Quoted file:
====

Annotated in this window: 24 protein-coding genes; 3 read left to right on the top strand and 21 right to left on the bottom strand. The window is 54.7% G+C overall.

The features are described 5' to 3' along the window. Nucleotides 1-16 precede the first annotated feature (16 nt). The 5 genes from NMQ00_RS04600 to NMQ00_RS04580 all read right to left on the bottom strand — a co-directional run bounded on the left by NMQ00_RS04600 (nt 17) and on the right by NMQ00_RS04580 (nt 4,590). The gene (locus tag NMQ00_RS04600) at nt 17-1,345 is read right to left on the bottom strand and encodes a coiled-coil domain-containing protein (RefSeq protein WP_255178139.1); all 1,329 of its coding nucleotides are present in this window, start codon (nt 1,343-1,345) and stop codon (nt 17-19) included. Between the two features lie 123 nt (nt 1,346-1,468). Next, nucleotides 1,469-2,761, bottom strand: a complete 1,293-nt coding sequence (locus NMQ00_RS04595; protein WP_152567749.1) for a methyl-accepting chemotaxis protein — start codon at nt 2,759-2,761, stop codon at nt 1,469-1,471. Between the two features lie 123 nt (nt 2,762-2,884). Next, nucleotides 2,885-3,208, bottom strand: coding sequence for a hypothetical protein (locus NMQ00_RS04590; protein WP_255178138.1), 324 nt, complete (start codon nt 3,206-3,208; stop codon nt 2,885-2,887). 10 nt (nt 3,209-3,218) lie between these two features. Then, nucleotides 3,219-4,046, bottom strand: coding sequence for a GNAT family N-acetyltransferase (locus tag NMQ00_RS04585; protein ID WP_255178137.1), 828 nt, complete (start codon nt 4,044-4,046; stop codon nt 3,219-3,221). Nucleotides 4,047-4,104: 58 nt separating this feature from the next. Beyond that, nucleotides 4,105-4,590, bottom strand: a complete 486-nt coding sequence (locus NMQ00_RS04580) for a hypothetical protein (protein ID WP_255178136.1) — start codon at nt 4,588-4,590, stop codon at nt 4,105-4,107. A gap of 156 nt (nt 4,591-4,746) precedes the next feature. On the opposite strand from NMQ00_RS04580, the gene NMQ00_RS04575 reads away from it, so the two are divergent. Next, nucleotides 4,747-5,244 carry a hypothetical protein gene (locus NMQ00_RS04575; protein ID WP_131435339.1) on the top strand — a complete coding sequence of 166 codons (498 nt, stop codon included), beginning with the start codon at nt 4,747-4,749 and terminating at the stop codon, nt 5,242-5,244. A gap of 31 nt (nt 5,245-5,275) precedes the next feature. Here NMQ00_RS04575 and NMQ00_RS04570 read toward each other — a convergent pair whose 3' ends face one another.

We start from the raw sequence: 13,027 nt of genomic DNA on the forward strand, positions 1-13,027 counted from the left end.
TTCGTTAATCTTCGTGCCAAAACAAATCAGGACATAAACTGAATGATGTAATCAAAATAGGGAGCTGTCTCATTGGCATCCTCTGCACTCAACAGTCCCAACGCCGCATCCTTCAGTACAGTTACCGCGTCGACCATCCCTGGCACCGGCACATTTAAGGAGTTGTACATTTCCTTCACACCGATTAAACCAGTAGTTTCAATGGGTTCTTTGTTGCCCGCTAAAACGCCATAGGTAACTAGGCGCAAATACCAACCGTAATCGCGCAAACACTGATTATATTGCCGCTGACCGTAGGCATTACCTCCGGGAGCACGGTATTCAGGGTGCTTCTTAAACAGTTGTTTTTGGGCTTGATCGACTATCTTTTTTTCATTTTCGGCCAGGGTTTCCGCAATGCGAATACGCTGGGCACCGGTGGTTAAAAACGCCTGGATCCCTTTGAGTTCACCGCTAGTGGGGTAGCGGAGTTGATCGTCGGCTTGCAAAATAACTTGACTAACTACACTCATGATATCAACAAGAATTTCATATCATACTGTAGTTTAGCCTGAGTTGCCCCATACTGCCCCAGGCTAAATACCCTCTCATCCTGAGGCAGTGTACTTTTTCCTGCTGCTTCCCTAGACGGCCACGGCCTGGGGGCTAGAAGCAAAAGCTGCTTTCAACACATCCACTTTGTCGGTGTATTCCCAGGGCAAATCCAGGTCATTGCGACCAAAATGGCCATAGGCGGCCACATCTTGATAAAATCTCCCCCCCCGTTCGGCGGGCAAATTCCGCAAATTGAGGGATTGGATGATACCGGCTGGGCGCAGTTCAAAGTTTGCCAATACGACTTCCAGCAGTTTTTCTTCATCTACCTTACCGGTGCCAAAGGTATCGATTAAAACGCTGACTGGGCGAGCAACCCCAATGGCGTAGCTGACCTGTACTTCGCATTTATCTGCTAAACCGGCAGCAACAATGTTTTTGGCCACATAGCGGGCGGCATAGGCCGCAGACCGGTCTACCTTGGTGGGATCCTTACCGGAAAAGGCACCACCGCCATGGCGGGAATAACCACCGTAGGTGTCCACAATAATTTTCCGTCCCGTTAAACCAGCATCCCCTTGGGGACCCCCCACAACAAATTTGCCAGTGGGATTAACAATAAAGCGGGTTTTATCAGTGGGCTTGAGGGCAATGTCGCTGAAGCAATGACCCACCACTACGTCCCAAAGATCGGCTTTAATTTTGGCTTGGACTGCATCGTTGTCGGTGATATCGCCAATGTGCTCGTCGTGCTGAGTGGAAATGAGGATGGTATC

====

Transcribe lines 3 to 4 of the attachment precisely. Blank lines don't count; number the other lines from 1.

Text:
We start from the raw sequence: 13,027 nt of genomic DNA on the forward strand, positions 1-13,027 counted from the left end.
TTCGTTAATCTTCGTGCCAAAACAAATCAGGACATAAACTGAATGATGTAATCAAAATAGGGAGCTGTCTCATTGGCATCCTCTGCACTCAACAGTCCCAACGCCGCATCCTTCAGTACAGTTACCGCGTCGACCATCCCTGGCACCGGCACATTTAAGGAGTTGTACATTTCCTTCACACCGATTAAACCAGTAGTTTCAATGGGTTCTTTGTTGCCCGCTAAAACGCCATAGGTAACTAGGCGCAAATACCAACCGTAATCGCGCAAACACTGATTATATTGCCGCTGACCGTAGGCATTACCTCCGGGAGCACGGTATTCAGGGTGCTTCTTAAACAGTTGTTTTTGGGCTTGATCGACTATCTTTTTTTCATTTTCGGCCAGGGTTTCCGCAATGCGAATACGCTGGGCACCGGTGGTTAAAAACGCCTGGATCCCTTTGAGTTCACCGCTAGTGGGGTAGCGGAGTTGATCGTCGGCTTGCAAAATAACTTGACTAACTACACTCATGATATCAACAAGAATTTCATATCATACTGTAGTTTAGCCTGAGTTGCCCCATACTGCCCCAGGCTAAATACCCTCTCATCCTGAGGCAGTGTACTTTTTCCTGCTGCTTCCCTAGACGGCCACGGCCTGGGGGCTAGAAGCAAAAGCTGCTTTCAACACATCCACTTTGTCGGTGTATTCCCAGGGCAAATCCAGGTCATTGCGACCAAAATGGCCATAGGCGGCCACATCTTGATAAAATCTCCCCCCCCGTTCGGCGGGCAAATTCCGCAAATTGAGGGATTGGATGATACCGGCTGGGCGCAGTTCAAAGTTTGCCAATACGACTTCCAGCAGTTTTTCTTCATCTACCTTACCGGTGCCAAAGGTATCGATTAAAACGCTGACTGGGCGAGCAACCCCAATGGCGTAGCTGACCTGTACTTCGCATTTATCTGCTAAACCGGCAGCAACAATGTTTTTGGCCACATAGCGGGCGGCATAGGCCGCAGACCGGTCTACCTTGGTGGGATCCTTACCGGAAAAGGCACCACCGCCATGGCGGGAATAACCACCGTAGGTGTCCACAATAATTTTCCGTCCCGTTAAACCAGCATCCCCTTGGGGACCCCCCACAACAAATTTGCCAGTGGGATTAACAATAAAGCGGGTTTTATCAGTGGGCTTGAGGGCAATGTCGCTGAAGCAATGACCCACCACTACGTCCCAAAGATCGGCTTTAATTTTGGCTTGGACTGCATCGTTGTCGGTGATATCGCCAATGTGCTCGTCGTGCTGAGTGGAAATGAGGATGGTATC